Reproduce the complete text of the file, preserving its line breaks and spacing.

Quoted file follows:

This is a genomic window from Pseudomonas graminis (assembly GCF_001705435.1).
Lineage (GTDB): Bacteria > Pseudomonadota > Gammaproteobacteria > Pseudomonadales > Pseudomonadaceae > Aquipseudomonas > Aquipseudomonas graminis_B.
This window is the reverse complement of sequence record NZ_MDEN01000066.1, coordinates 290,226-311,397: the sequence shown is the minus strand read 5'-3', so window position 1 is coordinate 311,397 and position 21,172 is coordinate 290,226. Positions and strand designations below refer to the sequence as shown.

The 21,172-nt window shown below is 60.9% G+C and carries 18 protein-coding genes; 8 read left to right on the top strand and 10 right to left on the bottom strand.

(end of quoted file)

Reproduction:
This is a genomic window from Pseudomonas graminis (assembly GCF_001705435.1).
Lineage (GTDB): Bacteria > Pseudomonadota > Gammaproteobacteria > Pseudomonadales > Pseudomonadaceae > Aquipseudomonas > Aquipseudomonas graminis_B.
This window is the reverse complement of sequence record NZ_MDEN01000066.1, coordinates 290,226-311,397: the sequence shown is the minus strand read 5'-3', so window position 1 is coordinate 311,397 and position 21,172 is coordinate 290,226. Positions and strand designations below refer to the sequence as shown.

The 21,172-nt window shown below is 60.9% G+C and carries 18 protein-coding genes; 8 read left to right on the top strand and 10 right to left on the bottom strand.